• Maff
  • Maff's Avatar
  • Administrator
  • Posts: 906
  • Thank you received: 24
  • Karma: 17
Sorry Richard but Judy was correct about this one.
Anyone reading this thread should certainly listen to her excellent information and advice - which is coming from personal experience.
Most family doctors will simply try to get away with doing a TSH test for suspected hypothyroidism. At best you will likely get TSH and T4 (thyroxine). These are only useful for diagnosing overt hypothyroidism and associated thyroid disorders; which may be serious and require further investigations. What is known as 'sub-clinical hypothyroidism' which is considered less serious - or not even worth looking into by many doctors - would need a T3 test to uncover (a simple blood test any hospital lab can do!). Sub-clinical hypothyroidism is a controversial condition but could be just as serious and disabling as regular hypothyroidism in many people. Normal ranges of TSH and T4 do not necessarily mean an individual doesn't have hypothyroidism - they may have ALL the symptoms of the illness - but the medical system prefers to rely on tests rather than physical examination, or listening to patients these days it seems. Any invisible illness patient will have picked up on this quickly!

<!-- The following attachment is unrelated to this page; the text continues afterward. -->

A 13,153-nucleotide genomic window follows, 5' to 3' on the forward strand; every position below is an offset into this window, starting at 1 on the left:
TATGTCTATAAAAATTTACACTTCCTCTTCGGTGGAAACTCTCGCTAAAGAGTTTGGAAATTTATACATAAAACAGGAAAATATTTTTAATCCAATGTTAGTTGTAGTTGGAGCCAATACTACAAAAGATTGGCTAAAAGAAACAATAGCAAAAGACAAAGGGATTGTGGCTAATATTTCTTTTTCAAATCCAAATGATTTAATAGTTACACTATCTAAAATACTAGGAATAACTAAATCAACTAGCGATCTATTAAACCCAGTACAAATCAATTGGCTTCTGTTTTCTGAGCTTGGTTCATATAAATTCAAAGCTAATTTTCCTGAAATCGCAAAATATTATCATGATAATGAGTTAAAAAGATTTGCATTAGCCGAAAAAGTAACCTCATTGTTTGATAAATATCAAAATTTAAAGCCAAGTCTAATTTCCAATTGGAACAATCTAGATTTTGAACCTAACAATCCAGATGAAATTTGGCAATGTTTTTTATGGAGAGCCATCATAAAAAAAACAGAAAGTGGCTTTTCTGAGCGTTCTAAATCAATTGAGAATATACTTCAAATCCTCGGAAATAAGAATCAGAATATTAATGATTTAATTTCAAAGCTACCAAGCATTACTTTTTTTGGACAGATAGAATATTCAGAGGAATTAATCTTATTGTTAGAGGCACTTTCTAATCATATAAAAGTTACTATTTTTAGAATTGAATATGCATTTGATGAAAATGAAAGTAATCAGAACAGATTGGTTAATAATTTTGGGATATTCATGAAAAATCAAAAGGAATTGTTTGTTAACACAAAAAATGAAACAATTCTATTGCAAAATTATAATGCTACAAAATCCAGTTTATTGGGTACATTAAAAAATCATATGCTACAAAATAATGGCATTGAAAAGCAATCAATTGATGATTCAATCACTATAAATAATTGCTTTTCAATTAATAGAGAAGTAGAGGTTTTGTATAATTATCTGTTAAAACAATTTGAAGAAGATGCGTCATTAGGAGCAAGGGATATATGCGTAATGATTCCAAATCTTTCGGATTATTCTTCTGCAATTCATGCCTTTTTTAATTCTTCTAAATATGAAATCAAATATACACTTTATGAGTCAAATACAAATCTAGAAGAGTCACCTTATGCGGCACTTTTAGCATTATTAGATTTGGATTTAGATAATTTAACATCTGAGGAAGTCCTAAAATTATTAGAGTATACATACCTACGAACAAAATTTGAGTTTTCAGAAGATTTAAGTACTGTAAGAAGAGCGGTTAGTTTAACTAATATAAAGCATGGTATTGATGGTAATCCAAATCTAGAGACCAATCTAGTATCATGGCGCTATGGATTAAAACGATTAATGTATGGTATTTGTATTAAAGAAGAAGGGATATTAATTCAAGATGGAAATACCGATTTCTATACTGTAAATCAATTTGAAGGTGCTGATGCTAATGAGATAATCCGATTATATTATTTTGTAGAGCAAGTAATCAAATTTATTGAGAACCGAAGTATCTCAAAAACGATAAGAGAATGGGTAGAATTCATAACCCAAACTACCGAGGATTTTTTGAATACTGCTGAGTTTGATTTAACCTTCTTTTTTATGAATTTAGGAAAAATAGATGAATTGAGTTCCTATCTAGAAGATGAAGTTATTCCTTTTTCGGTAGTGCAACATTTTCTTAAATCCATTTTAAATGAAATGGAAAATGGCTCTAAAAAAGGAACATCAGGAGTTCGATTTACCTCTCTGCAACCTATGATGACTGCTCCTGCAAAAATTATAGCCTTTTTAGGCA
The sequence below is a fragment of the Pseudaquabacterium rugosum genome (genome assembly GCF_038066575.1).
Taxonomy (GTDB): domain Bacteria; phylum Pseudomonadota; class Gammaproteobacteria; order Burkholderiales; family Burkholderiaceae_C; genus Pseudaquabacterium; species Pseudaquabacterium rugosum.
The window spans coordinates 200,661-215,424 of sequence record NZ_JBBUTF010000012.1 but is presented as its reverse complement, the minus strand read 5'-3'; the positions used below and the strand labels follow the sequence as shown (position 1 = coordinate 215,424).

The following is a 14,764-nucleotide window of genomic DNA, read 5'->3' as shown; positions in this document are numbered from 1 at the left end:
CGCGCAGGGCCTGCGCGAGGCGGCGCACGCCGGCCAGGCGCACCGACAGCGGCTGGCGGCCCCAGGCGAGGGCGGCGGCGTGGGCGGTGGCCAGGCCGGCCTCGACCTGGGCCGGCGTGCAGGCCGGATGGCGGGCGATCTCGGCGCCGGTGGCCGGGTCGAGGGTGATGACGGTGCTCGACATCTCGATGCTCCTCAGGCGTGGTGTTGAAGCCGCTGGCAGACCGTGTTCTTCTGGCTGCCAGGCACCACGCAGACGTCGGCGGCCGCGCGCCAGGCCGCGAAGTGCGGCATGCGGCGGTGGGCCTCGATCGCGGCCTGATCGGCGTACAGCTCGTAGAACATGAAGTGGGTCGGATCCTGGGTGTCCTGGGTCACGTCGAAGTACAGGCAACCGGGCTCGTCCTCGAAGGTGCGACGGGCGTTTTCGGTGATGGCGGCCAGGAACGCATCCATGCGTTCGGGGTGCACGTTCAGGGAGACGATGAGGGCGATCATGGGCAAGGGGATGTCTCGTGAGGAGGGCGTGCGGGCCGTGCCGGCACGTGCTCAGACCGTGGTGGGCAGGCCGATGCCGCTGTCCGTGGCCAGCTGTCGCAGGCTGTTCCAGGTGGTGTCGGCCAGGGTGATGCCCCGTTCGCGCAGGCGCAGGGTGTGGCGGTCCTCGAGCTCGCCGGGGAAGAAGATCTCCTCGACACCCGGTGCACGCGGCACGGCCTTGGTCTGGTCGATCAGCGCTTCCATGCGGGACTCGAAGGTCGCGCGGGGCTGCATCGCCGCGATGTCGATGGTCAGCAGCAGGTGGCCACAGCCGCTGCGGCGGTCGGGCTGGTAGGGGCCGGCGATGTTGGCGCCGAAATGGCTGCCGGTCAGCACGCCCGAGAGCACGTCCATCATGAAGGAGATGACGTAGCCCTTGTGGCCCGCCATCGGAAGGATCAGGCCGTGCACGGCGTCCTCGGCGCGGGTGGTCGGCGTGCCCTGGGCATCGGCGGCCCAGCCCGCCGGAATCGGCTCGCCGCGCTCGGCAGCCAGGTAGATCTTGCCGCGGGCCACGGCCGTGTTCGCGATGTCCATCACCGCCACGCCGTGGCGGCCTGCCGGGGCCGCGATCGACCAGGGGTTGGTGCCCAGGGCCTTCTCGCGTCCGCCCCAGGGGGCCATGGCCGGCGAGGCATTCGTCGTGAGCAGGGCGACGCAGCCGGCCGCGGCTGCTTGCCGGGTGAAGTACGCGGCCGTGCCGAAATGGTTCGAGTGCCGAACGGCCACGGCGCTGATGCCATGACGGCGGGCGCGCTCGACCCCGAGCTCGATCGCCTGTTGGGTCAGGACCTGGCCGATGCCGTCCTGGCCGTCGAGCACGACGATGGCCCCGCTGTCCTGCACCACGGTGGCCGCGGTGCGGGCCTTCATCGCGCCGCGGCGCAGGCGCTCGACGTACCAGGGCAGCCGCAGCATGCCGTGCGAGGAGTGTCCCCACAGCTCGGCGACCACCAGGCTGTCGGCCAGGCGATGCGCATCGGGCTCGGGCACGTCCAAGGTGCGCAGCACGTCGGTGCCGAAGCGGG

So, to diagnose hypothyroidism most accurately a T3 test is also required. This is the active form of thyroid hormone whereas T4 / thyroxine can be considered the body's "storage" form. It is T3 however that binds to cell receptors and activates the metabolic functions the thyroid is responsible for regulating. The conversion of T4 to T3 requires enzymes reliant upon the essential nutrient minerals zinc and selenium; so a zinc and / or selenium deficiency can lead to hypothyroidism that would not be picked up by regular testing by your local doctor.
It follows then that to get a true picture of thyroid function from the thyroid gland itself all the way to the cells, we need to know our T3 levels are adequate.
The takeaway here is to always ask for T3 testing if you suspect you have hypothyroidism... and unfortunately you may have to be assertive and adamant to get it!
If you are going through hell, keep going - Winston Churchill
The administrator has disabled public write access.




Related Articles:


Mold Testing & Sanitizer:







Time to create page: 0.163 seconds